Eighteen years later, Maelle is still searching…but the years have washed away Maelle’s hope and her memories. What are Mattie and Molly doing now? Where has life taken them? Are they well and living happy lives? Do they wonder at all about the family they once knew and loved? United by blood, divided by time, will they ever be a family again? Only time…and God…can tell.

Other books by Kim Vogel Sawyer:

WHERE THE HEART LEADS -- (Sequel to WAITING FOR SUMMER'S RETURN) After his graduation from college, Thomas Ollenburger is filled with big dreams and many questions. What will he do for a career? Should he marry? Where will he call home? Torn between his Mennonite roots on the Kansas prairie and his love for the big city of Boston, as well as his affection for a girl in each location, Thomas is unsure of his place in the world. He has always sought God's leading in his decision-making, but now it seems as if God is silent. Has Thomas's heart led him astray?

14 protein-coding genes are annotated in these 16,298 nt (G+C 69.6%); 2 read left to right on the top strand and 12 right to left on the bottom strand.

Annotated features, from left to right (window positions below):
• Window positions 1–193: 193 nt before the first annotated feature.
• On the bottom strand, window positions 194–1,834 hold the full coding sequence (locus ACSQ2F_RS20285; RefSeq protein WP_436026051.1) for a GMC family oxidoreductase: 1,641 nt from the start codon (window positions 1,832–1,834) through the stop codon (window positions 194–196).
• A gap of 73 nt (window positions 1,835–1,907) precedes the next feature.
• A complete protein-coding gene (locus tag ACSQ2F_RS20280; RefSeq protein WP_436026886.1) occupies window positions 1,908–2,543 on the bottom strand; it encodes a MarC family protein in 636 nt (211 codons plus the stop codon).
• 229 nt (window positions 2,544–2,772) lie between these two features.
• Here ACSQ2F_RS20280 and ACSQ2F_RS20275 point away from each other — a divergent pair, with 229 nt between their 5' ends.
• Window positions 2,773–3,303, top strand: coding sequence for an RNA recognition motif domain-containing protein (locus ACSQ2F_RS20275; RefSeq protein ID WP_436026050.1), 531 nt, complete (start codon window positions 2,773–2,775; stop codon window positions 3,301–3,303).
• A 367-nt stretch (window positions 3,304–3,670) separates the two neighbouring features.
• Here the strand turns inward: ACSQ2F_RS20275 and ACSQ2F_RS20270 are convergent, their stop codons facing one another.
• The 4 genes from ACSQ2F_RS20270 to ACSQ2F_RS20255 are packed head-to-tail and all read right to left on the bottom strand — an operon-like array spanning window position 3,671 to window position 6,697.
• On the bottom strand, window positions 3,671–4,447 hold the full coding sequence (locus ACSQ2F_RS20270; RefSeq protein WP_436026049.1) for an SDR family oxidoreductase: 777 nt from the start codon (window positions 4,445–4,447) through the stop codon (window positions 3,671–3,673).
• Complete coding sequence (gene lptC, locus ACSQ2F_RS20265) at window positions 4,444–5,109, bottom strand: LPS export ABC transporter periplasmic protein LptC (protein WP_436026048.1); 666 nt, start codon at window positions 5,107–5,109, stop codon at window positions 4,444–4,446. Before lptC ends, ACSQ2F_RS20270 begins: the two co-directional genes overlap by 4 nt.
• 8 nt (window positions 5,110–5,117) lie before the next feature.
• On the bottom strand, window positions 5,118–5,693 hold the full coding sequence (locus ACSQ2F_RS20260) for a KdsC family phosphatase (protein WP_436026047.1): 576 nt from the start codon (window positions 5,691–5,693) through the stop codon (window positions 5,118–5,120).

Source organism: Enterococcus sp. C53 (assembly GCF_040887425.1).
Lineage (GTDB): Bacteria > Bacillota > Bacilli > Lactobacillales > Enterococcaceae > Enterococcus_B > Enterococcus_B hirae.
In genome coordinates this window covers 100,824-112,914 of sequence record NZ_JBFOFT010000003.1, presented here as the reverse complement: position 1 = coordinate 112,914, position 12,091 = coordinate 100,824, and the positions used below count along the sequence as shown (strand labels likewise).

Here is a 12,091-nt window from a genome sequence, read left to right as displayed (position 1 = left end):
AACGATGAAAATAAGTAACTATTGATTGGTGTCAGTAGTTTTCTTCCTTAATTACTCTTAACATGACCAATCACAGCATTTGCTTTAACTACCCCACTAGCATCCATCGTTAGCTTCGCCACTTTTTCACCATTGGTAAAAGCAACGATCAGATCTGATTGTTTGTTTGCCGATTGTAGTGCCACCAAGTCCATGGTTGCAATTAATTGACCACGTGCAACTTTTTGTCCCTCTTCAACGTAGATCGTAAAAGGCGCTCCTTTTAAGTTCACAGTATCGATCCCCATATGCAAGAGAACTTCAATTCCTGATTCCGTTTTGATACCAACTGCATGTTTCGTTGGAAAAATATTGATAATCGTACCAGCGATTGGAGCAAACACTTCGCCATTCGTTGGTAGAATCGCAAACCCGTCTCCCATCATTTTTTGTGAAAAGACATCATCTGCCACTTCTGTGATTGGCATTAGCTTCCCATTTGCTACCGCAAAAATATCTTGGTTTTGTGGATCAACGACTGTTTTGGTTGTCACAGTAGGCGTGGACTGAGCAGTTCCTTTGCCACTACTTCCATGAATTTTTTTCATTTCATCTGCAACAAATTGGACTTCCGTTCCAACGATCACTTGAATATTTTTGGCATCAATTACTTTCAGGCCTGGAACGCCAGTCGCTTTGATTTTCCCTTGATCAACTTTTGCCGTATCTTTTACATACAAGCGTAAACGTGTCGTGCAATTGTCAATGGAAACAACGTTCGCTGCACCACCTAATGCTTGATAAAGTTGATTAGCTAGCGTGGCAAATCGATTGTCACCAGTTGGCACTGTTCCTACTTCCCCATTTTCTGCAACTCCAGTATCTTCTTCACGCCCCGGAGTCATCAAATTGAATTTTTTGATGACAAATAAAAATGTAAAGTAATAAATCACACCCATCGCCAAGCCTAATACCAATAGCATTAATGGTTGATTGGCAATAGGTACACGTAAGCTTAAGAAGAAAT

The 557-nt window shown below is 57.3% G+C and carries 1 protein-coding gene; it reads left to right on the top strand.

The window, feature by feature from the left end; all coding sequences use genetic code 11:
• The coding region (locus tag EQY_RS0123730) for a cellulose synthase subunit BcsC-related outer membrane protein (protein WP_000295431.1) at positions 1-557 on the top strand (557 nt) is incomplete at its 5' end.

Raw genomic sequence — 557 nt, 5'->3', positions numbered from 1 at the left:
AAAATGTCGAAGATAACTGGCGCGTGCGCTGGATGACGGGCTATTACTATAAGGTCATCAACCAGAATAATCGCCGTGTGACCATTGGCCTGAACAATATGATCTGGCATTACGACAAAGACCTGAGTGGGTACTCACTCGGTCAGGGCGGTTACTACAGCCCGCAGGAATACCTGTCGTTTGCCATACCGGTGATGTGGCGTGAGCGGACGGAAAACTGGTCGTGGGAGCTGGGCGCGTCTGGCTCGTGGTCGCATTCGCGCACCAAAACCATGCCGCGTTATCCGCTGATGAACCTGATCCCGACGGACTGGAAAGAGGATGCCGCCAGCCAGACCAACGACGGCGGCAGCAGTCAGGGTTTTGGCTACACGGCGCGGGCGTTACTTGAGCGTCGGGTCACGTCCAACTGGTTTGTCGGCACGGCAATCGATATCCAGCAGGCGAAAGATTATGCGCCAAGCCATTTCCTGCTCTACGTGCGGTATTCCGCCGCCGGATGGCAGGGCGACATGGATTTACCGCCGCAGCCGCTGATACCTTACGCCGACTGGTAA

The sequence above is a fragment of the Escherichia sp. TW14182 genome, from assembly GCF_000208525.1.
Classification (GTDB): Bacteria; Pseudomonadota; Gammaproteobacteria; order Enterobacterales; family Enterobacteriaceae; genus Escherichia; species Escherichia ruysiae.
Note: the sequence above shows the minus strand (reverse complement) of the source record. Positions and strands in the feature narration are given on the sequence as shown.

October 2006
Voted Top 2006 Contemporary Story
by Heartsong Presents readers;
3rd Place ACFW 2006 Book of the Year

THAT WILDER BOY -- Rocky Wilder is a changed man, determined to sow something other than wild oats. Carrie wants to believe Rocky is interested in her for reasons other than her wealth, but his reputation as "that Wilder boy" preceeds him. Can she trust that he's truly a new creature in Christ?

March 2007

PROMISING ANGELA -- Angela Fischer made some foolish choices, she wants her future to be brighter than her past. Ben Atchison feels drawn to Angela, but the fact that she once abused drugs stands in the way. Angela may have promised that she's given up that lifestyle, but Ben heard that promise before from someone else he cares for. He knows sometimes promises aren't kept...